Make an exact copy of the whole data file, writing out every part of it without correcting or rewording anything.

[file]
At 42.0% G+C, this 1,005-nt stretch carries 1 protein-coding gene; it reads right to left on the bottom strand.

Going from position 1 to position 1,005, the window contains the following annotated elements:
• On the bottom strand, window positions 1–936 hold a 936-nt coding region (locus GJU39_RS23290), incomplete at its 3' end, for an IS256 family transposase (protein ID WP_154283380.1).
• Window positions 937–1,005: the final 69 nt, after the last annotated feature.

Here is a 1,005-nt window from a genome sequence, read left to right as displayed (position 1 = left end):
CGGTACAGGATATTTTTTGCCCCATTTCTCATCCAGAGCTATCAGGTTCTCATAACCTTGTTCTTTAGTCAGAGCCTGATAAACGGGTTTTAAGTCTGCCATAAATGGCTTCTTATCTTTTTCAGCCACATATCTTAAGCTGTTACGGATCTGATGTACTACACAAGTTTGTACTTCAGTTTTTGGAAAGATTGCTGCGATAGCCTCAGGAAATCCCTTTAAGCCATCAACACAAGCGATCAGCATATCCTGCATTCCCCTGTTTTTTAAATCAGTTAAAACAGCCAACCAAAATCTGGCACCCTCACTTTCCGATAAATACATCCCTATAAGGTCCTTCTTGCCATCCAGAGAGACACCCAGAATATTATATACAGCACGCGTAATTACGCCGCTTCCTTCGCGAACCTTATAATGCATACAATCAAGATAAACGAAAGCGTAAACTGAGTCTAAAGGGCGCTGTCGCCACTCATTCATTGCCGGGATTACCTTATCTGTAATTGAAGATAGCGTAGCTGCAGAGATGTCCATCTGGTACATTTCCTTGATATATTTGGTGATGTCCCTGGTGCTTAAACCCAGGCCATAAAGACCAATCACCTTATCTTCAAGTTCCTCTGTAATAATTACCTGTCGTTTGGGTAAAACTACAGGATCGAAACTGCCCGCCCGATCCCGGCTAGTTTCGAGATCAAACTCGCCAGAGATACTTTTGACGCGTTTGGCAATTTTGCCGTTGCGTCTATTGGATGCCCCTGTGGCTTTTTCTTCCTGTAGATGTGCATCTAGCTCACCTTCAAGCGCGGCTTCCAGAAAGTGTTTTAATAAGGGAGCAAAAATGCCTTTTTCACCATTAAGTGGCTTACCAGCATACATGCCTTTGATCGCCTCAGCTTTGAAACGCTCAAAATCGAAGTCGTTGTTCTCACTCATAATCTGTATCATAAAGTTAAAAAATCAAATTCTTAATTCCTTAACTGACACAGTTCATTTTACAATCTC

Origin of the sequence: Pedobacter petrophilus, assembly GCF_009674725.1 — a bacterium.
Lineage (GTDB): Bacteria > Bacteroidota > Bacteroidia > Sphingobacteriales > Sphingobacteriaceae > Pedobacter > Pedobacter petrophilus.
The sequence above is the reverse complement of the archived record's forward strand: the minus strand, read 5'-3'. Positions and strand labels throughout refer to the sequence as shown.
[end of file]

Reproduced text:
At 42.0% G+C, this 1,005-nt stretch carries 1 protein-coding gene; it reads right to left on the bottom strand.

Going from position 1 to position 1,005, the window contains the following annotated elements:
• On the bottom strand, window positions 1–936 hold a 936-nt coding region (locus GJU39_RS23290), incomplete at its 3' end, for an IS256 family transposase (protein ID WP_154283380.1).
• Window positions 937–1,005: the final 69 nt, after the last annotated feature.

Here is a 1,005-nt window from a genome sequence, read left to right as displayed (position 1 = left end):
CGGTACAGGATATTTTTTGCCCCATTTCTCATCCAGAGCTATCAGGTTCTCATAACCTTGTTCTTTAGTCAGAGCCTGATAAACGGGTTTTAAGTCTGCCATAAATGGCTTCTTATCTTTTTCAGCCACATATCTTAAGCTGTTACGGATCTGATGTACTACACAAGTTTGTACTTCAGTTTTTGGAAAGATTGCTGCGATAGCCTCAGGAAATCCCTTTAAGCCATCAACACAAGCGATCAGCATATCCTGCATTCCCCTGTTTTTTAAATCAGTTAAAACAGCCAACCAAAATCTGGCACCCTCACTTTCCGATAAATACATCCCTATAAGGTCCTTCTTGCCATCCAGAGAGACACCCAGAATATTATATACAGCACGCGTAATTACGCCGCTTCCTTCGCGAACCTTATAATGCATACAATCAAGATAAACGAAAGCGTAAACTGAGTCTAAAGGGCGCTGTCGCCACTCATTCATTGCCGGGATTACCTTATCTGTAATTGAAGATAGCGTAGCTGCAGAGATGTCCATCTGGTACATTTCCTTGATATATTTGGTGATGTCCCTGGTGCTTAAACCCAGGCCATAAAGACCAATCACCTTATCTTCAAGTTCCTCTGTAATAATTACCTGTCGTTTGGGTAAAACTACAGGATCGAAACTGCCCGCCCGATCCCGGCTAGTTTCGAGATCAAACTCGCCAGAGATACTTTTGACGCGTTTGGCAATTTTGCCGTTGCGTCTATTGGATGCCCCTGTGGCTTTTTCTTCCTGTAGATGTGCATCTAGCTCACCTTCAAGCGCGGCTTCCAGAAAGTGTTTTAATAAGGGAGCAAAAATGCCTTTTTCACCATTAAGTGGCTTACCAGCATACATGCCTTTGATCGCCTCAGCTTTGAAACGCTCAAAATCGAAGTCGTTGTTCTCACTCATAATCTGTATCATAAAGTTAAAAAATCAAATTCTTAATTCCTTAACTGACACAGTTCATTTTACAATCTC

Origin of the sequence: Pedobacter petrophilus, assembly GCF_009674725.1 — a bacterium.
Lineage (GTDB): Bacteria > Bacteroidota > Bacteroidia > Sphingobacteriales > Sphingobacteriaceae > Pedobacter > Pedobacter petrophilus.
The sequence above is the reverse complement of the archived record's forward strand: the minus strand, read 5'-3'. Positions and strand labels throughout refer to the sequence as shown.